PM2.5 is composed of water-soluble and insoluble components [16]. To introduce PM2.5 directly into the mouse’s trachea, it was sonicated in deionized distilled water so that the small particles were well mixed. The PM2.5 particle size was measured before and after sonication using a microscope (Figure 1(a)). After sonication for 3 min prior to intratracheal injection, aggregated PM2.5 particles were evenly distributed and clusters were undetectable. Two-photon intravital imaging was performed with LysM-GFP mice, and numerical changes in the migratory neutrophils in each organ after PM2.5 treatment were measured. To investigate the effect of PM2.5 treatment on neutrophil migration, mice were divided into three groups: (1) a control group (receiving intratracheal injection of deionized distilled water), (2) a group assessed 24 h post-PM2.5 treatment, and (3) a group assessed 48 h post-PM2.5 treatment. Under these conditions, the lung and the liver were independently imaged (Figures 1(b) and 1(c) and Videos 1, 2, 3 and 4). Cell numbers were recorded at 10 min during intravital imaging. According to the two-photon intravital imaging analysis of both lung and liver tissues, there was no significant difference in the number of neutrophils of the three groups in these two organs (Figures 1(d) and 1(e)). In addition, neutrophil shape did not change after PM2.5 administration. Since two-photon intravital imaging was performed using live mice without vascular perfusion, we supposed that neutrophils were counted from the tissue and the blood vessel of these organs. Therefore, these data imply that respiratory system exposure to PM2.5 does not change the overall number of neutrophils in the lung and the liver, when counted on the intact tissue without vascular perfusion.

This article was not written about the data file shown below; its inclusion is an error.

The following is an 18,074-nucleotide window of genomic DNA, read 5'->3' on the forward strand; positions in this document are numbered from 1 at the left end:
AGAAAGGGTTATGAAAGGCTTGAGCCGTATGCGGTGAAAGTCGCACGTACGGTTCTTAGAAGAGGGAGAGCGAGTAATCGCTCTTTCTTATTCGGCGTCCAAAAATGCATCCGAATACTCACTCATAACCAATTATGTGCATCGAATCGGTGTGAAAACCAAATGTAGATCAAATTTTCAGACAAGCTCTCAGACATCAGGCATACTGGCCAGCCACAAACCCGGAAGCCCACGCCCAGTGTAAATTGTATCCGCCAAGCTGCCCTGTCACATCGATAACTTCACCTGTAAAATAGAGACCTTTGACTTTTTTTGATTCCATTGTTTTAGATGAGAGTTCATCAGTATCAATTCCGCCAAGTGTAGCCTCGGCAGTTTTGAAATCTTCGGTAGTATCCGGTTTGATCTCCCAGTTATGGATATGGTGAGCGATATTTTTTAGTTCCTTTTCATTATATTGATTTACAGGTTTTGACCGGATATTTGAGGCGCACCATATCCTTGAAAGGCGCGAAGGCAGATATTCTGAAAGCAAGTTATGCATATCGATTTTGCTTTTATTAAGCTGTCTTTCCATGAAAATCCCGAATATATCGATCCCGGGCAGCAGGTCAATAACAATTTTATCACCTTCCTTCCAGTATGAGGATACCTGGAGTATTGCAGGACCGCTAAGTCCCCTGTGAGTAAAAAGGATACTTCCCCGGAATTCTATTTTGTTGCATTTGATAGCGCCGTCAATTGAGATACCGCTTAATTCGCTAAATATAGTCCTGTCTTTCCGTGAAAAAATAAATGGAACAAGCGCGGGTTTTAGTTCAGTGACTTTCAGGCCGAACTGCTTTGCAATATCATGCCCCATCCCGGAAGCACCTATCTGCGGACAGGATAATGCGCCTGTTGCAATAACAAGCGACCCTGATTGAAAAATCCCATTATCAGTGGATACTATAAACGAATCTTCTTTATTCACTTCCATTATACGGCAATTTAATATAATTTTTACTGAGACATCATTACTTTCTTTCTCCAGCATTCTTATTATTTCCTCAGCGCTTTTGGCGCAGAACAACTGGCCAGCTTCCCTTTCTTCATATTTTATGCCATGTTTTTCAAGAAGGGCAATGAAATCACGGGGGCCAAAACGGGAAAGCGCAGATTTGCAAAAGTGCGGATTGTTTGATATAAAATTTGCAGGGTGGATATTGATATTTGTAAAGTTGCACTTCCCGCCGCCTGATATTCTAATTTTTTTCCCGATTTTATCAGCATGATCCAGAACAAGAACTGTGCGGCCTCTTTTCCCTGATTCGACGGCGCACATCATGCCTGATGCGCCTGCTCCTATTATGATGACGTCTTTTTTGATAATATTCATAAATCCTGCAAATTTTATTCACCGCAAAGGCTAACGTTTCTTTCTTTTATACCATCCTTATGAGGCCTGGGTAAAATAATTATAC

Figure 1: Two-photon intravital imaging of neutrophils in the lung and the liver of mice exposed to particulate matter 2.5. (a) Images show the difference between PM2.5 before and after sonication. Scale bar, 10 μm. LysM-GFP mice were treated with PM2.5, and the number of neutrophils was recorded 24 h and 48 h after treatment via two-photon intravital imaging of mouse lung (b) and liver (c), respectively. See Videos 1, 2, 3, and 4. The blood vessel was stained with Dextran-Texas red. Scale bar, 50 μm. The number of neutrophils at 10 min was counted from two-photon imaging of mouse lung (d) and liver (e), respectively. There was no significant increase in the neutrophil number in the lung and liver tissues compared to that in the control group.
3.2. Leukocytes Were Frequently Observed in the Lung and the Liver Tissues of PM2.5-Treated Mice